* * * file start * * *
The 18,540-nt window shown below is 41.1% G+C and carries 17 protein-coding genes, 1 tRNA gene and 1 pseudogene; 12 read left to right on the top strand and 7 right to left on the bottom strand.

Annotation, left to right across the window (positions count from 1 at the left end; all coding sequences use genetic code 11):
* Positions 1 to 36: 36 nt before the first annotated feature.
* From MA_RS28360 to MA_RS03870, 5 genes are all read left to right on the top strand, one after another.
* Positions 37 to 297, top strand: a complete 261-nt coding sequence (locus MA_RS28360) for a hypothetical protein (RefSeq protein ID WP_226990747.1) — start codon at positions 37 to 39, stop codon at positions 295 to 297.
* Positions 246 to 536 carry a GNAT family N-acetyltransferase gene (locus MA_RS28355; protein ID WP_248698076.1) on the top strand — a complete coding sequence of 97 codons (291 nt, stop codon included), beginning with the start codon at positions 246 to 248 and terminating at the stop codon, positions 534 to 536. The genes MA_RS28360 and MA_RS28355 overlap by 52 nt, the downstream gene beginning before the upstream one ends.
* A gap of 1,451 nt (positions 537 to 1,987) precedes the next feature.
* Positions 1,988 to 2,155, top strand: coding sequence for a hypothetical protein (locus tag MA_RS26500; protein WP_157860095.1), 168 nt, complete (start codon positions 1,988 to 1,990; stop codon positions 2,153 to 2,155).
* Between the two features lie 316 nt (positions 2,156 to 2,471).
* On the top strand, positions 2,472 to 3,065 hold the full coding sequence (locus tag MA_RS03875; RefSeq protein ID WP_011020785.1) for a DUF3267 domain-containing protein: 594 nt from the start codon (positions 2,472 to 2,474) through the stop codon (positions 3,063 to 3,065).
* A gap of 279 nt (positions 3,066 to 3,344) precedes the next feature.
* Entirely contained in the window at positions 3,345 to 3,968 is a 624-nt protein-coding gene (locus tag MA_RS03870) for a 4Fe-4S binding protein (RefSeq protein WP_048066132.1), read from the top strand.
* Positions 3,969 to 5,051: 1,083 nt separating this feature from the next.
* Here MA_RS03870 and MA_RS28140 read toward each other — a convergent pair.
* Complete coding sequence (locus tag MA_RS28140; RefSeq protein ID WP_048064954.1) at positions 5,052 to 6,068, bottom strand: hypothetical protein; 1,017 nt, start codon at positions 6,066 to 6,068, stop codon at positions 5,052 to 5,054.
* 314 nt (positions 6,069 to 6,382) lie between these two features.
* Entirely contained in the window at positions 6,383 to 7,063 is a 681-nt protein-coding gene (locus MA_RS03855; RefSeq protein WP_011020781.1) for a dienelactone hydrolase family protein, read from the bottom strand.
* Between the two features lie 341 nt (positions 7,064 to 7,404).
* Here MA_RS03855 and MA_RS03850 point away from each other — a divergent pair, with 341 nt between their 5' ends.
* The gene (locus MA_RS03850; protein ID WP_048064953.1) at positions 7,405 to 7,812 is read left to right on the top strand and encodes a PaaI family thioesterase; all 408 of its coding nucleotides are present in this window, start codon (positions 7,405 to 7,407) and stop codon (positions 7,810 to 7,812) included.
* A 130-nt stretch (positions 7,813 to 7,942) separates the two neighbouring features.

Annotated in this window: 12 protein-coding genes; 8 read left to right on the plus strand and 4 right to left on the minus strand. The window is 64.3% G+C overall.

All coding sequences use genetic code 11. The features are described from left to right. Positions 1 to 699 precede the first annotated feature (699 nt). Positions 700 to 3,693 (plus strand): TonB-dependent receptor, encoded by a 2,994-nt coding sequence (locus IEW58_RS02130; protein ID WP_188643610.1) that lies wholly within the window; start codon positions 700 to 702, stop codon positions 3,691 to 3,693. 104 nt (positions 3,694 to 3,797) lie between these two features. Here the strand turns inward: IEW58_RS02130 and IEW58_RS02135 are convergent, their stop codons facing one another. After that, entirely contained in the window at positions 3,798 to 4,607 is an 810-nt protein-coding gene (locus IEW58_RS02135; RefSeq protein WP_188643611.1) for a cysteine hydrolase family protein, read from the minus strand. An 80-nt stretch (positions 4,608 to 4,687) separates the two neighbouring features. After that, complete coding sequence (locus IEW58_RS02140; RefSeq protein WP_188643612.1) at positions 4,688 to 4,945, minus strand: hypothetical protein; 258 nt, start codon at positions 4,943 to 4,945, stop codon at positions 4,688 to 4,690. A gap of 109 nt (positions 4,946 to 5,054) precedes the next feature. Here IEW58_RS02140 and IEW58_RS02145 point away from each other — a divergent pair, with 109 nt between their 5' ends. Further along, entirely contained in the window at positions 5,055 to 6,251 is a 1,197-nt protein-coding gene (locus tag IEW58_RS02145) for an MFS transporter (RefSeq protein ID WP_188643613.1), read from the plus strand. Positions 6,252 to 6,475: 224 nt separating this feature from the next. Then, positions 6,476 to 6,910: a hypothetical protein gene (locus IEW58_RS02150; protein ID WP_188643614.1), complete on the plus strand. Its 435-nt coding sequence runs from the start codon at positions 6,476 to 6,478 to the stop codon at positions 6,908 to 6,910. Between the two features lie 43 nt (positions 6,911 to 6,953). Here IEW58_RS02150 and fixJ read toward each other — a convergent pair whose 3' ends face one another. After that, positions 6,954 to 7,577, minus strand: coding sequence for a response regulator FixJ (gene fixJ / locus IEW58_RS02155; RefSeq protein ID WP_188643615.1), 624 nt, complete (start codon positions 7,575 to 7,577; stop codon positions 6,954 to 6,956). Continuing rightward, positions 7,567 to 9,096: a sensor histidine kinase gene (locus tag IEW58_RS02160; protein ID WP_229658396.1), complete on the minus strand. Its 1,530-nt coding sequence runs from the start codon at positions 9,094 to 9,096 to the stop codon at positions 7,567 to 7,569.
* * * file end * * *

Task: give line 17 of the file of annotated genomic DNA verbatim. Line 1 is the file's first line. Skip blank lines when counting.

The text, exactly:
* Entirely contained in the window at positions 6,383 to 7,063 is a 681-nt protein-coding gene (locus MA_RS03855; RefSeq protein WP_011020781.1) for a dienelactone hydrolase family protein, read from the bottom strand.